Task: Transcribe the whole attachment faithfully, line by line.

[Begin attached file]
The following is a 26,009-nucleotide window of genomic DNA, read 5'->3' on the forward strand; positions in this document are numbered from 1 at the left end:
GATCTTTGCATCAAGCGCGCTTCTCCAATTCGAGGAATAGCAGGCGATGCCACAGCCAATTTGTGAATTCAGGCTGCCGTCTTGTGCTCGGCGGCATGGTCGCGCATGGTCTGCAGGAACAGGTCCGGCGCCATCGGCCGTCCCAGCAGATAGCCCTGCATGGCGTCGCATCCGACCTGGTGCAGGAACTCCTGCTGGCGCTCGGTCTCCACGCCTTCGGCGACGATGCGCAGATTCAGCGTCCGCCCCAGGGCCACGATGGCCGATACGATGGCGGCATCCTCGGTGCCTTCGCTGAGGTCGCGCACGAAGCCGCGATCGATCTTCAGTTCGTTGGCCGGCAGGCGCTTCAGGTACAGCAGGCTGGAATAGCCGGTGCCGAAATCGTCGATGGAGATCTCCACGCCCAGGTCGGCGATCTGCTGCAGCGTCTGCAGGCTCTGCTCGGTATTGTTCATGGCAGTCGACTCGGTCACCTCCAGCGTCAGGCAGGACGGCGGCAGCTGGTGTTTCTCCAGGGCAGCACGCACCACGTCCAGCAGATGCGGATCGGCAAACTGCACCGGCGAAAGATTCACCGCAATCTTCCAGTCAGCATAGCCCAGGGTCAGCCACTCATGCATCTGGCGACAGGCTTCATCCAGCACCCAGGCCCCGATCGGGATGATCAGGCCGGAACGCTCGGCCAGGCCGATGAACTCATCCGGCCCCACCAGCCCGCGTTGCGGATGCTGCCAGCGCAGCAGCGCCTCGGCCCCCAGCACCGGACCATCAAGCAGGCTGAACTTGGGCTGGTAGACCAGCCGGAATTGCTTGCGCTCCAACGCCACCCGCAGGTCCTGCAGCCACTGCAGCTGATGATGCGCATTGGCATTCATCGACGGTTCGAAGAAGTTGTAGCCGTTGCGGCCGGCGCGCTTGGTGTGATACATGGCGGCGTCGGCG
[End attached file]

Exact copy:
The following is a 26,009-nucleotide window of genomic DNA, read 5'->3' on the forward strand; positions in this document are numbered from 1 at the left end:
GATCTTTGCATCAAGCGCGCTTCTCCAATTCGAGGAATAGCAGGCGATGCCACAGCCAATTTGTGAATTCAGGCTGCCGTCTTGTGCTCGGCGGCATGGTCGCGCATGGTCTGCAGGAACAGGTCCGGCGCCATCGGCCGTCCCAGCAGATAGCCCTGCATGGCGTCGCATCCGACCTGGTGCAGGAACTCCTGCTGGCGCTCGGTCTCCACGCCTTCGGCGACGATGCGCAGATTCAGCGTCCGCCCCAGGGCCACGATGGCCGATACGATGGCGGCATCCTCGGTGCCTTCGCTGAGGTCGCGCACGAAGCCGCGATCGATCTTCAGTTCGTTGGCCGGCAGGCGCTTCAGGTACAGCAGGCTGGAATAGCCGGTGCCGAAATCGTCGATGGAGATCTCCACGCCCAGGTCGGCGATCTGCTGCAGCGTCTGCAGGCTCTGCTCGGTATTGTTCATGGCAGTCGACTCGGTCACCTCCAGCGTCAGGCAGGACGGCGGCAGCTGGTGTTTCTCCAGGGCAGCACGCACCACGTCCAGCAGATGCGGATCGGCAAACTGCACCGGCGAAAGATTCACCGCAATCTTCCAGTCAGCATAGCCCAGGGTCAGCCACTCATGCATCTGGCGACAGGCTTCATCCAGCACCCAGGCCCCGATCGGGATGATCAGGCCGGAACGCTCGGCCAGGCCGATGAACTCATCCGGCCCCACCAGCCCGCGTTGCGGATGCTGCCAGCGCAGCAGCGCCTCGGCCCCCAGCACCGGACCATCAAGCAGGCTGAACTTGGGCTGGTAGACCAGCCGGAATTGCTTGCGCTCCAACGCCACCCGCAGGTCCTGCAGCCACTGCAGCTGATGATGCGCATTGGCATTCATCGACGGTTCGAAGAAGTTGTAGCCGTTGCGGCCGGCGCGCTTGGTGTGATACATGGCGGCGTCGGCG